The Fever have 15 professional-caliber players for just 12 spots. Unlike Lauren Cox, the Fever’s draft choice with the third overall selection, the road to a roster spot is murkier for Smalls.

Small was the CAA Player of the Year this past season and ends her James Madison career fourth in points (1,888), fifth in field goals made (686), fifth in three-pointers made (188) and fifth in scoring average (14.5) as the fourth overall draftee from the school.

Tamera Young was the first from James Madison to make the leap to the WNBA, going eighth overall in 2008 to the Atlanta Dream. In 2016, the Minnesota Lynx took Jazmon Gwathmey 14th overall. Lauren Okafor played her junior and senior seasons at James Madison, but chose the Frank H. Netter MD School of Medicine at Quinnipiac University over a WNBA career.

It is understandable for there to be doubts about a mid-major prospect. But against elite competition, Smalls found ways to help the Dukes, even as defenses game-planned against her. In 24 minutes against eventual presumptive first-seed Maryland in the third game of the season, Smalls scored 14 points, shot 2-for-6 from 3-point range, and was a perfect 4-for-4 from the line.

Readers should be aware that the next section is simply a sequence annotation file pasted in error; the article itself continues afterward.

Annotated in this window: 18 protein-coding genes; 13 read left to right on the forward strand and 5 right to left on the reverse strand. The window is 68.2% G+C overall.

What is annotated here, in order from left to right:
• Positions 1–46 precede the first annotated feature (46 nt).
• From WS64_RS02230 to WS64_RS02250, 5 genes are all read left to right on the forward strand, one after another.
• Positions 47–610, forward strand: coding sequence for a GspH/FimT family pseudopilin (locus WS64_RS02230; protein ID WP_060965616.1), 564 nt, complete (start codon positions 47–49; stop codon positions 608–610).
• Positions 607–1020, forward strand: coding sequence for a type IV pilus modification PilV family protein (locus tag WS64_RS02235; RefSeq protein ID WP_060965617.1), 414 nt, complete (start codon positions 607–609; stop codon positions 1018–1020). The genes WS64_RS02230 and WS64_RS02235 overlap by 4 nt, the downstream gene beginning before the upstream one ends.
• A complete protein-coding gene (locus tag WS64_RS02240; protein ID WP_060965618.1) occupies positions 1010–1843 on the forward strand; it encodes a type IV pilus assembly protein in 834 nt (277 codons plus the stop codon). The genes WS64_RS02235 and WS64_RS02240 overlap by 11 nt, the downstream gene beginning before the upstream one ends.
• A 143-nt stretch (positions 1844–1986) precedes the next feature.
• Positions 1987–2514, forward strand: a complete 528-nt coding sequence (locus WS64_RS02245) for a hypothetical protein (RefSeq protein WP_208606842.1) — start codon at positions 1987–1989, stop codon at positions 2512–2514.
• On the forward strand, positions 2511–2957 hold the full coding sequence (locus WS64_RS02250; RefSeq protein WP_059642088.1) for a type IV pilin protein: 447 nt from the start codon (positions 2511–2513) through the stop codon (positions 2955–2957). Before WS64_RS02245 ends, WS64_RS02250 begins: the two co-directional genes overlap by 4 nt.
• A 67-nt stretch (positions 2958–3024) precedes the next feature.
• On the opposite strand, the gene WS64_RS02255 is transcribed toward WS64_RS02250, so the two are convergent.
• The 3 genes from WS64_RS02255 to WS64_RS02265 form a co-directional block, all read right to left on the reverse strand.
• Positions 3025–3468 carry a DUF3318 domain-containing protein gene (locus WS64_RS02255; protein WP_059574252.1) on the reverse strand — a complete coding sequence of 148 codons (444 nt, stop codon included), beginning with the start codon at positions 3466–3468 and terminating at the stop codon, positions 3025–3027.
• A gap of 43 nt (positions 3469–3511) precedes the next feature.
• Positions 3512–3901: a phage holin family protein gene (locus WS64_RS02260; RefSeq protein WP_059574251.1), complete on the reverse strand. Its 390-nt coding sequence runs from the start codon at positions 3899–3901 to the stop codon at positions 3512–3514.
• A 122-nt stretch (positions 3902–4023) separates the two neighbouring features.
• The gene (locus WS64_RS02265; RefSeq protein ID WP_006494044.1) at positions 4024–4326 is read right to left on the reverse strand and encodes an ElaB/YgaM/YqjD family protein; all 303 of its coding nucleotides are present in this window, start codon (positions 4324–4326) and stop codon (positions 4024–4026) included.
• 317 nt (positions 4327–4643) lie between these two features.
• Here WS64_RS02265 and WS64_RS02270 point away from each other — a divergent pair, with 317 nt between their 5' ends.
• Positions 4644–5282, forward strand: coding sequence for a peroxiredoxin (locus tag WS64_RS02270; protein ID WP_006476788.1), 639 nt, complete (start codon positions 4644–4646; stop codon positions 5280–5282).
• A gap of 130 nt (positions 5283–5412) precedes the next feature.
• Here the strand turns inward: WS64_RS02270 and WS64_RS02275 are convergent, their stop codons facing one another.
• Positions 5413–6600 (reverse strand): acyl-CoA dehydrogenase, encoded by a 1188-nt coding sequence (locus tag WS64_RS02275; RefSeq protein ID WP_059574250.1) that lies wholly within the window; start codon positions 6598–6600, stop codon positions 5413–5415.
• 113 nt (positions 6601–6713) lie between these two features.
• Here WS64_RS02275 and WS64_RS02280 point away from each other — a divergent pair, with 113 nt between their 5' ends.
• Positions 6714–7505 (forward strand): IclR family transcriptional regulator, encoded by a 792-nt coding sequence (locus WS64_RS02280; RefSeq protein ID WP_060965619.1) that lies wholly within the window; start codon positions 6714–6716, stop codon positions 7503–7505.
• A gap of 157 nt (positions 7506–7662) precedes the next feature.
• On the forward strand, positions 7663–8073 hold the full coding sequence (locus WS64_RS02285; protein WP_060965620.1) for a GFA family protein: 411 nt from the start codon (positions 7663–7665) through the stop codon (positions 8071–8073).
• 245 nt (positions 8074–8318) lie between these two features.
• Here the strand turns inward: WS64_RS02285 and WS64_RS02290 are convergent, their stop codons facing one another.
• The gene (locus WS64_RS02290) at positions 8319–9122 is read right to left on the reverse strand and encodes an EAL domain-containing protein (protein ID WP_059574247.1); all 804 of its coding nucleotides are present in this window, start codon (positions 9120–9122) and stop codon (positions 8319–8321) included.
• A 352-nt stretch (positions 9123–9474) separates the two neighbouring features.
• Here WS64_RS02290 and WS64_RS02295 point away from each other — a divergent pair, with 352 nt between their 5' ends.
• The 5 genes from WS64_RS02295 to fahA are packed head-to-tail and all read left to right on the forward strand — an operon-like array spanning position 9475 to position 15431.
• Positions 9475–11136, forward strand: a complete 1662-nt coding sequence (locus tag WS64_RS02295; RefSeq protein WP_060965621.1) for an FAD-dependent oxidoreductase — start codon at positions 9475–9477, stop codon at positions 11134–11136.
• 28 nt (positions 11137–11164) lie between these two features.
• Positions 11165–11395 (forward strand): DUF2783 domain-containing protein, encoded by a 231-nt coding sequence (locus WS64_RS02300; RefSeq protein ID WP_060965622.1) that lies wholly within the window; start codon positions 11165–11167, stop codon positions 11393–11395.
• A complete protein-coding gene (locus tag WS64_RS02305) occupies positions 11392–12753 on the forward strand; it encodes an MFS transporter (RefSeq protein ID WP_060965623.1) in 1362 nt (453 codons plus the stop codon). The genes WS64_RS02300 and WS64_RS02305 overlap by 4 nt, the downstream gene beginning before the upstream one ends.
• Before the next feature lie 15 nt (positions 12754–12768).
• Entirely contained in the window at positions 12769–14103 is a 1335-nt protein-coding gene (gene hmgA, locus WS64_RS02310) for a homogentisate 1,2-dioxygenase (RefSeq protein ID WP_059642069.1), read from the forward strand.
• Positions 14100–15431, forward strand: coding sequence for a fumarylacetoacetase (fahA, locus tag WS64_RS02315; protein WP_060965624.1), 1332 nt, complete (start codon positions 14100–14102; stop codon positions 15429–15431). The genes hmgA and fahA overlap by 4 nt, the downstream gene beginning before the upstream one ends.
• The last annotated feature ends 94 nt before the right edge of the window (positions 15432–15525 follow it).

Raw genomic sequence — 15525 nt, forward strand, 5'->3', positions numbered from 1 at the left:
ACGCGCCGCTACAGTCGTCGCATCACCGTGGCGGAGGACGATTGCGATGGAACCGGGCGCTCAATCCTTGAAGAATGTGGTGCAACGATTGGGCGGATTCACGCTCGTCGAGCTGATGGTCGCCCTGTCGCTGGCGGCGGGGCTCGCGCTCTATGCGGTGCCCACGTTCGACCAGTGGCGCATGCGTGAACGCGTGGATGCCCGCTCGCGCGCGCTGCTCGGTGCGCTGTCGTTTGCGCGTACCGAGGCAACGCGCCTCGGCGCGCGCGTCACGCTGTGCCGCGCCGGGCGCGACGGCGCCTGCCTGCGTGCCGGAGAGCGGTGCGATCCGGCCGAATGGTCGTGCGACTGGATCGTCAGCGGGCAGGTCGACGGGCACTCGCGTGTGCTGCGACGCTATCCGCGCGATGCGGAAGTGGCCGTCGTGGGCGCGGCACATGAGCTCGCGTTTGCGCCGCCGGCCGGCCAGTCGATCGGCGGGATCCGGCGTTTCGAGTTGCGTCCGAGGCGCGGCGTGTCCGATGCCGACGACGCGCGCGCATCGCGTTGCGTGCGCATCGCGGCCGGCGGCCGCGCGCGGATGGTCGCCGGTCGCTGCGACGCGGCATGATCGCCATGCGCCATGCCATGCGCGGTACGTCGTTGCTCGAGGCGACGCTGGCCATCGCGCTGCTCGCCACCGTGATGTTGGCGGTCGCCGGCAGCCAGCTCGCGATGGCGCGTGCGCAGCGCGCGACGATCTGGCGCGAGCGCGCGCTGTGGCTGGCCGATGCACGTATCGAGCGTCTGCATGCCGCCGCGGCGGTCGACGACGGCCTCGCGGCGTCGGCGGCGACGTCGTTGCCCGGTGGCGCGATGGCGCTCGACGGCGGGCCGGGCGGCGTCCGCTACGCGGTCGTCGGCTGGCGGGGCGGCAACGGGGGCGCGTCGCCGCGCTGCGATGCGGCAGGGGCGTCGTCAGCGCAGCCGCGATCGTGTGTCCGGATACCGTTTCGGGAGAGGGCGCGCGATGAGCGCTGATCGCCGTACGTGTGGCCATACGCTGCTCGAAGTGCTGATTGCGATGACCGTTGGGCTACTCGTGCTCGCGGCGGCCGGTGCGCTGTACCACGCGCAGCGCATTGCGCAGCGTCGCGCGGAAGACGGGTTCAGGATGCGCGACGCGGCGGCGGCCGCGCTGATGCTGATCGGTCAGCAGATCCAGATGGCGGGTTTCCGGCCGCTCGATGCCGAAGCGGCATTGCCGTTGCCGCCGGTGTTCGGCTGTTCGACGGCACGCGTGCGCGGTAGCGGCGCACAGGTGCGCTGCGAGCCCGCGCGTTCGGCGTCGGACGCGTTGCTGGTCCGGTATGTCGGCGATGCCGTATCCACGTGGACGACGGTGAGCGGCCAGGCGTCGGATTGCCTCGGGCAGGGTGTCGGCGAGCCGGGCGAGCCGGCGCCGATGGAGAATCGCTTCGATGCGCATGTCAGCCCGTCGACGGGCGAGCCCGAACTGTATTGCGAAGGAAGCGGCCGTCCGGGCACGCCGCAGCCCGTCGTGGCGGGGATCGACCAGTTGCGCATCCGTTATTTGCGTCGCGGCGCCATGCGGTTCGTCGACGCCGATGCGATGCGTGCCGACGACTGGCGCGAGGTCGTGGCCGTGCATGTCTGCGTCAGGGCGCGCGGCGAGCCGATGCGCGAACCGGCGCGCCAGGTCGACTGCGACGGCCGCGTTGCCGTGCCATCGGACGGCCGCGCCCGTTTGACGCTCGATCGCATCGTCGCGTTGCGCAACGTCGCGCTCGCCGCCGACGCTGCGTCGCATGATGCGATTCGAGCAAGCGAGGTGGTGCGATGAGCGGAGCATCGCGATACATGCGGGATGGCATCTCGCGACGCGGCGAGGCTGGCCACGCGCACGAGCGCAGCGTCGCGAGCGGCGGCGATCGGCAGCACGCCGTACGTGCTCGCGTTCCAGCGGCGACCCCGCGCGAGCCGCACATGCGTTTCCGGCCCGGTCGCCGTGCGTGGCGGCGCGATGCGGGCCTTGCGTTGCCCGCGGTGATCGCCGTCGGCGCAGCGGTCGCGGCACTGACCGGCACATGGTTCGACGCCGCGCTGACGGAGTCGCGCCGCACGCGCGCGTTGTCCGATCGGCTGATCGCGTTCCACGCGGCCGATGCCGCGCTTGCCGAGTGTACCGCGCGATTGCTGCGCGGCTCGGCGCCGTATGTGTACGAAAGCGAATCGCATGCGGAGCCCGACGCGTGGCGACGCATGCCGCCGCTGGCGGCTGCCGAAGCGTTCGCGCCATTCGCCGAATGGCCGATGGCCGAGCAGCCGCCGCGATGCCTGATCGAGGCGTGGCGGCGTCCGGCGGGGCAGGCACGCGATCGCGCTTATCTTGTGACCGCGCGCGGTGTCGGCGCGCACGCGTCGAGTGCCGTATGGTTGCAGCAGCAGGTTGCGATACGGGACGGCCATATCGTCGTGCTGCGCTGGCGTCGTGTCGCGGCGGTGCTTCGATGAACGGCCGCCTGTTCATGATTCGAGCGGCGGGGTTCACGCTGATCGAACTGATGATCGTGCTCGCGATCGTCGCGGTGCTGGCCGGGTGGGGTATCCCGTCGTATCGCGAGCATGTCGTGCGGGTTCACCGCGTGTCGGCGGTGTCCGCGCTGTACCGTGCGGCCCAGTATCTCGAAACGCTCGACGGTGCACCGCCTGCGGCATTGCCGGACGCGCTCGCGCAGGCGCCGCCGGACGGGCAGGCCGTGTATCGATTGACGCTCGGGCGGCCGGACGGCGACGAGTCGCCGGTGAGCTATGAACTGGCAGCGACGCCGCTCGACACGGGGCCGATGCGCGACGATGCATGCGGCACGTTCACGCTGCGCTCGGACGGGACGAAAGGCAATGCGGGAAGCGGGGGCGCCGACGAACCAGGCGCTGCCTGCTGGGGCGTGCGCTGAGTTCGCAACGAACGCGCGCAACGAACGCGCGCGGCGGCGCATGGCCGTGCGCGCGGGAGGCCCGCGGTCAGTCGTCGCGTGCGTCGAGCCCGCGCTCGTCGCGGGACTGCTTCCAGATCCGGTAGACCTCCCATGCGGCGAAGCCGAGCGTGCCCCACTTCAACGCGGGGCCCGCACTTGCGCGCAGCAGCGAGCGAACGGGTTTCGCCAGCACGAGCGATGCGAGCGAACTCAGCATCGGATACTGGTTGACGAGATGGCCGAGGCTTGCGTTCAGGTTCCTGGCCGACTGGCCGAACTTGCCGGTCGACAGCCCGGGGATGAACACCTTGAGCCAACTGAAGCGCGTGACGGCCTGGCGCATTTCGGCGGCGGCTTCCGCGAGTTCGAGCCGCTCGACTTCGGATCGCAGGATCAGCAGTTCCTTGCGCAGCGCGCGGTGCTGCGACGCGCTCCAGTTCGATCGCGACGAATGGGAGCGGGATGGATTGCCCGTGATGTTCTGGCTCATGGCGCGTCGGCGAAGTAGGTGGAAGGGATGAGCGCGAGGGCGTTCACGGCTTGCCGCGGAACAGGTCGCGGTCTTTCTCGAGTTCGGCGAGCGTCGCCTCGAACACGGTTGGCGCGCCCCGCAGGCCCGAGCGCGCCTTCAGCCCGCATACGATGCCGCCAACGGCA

“Just because I played at a mid-major school doesn’t mean that I can’t hang with the big dogs,” Smalls said. “It wasn’t about any expectations for myself. It was more about other people’s belief in me.

“I was just hoping that somebody saw the fight in me and the will.”

The Fever did. The highlight tape is impressive, and it is why Stanley believes in Smalls’ future. Last season, Smalls had experience both at point and off-guard, but Stanley sees her even playing the three.

“Kamiah is an athletic guard who can play any one of the three guard positions,” Stanley said. “Good on both ends of the floor, and another player who just brings a lot of energy and passion and skill to the table.”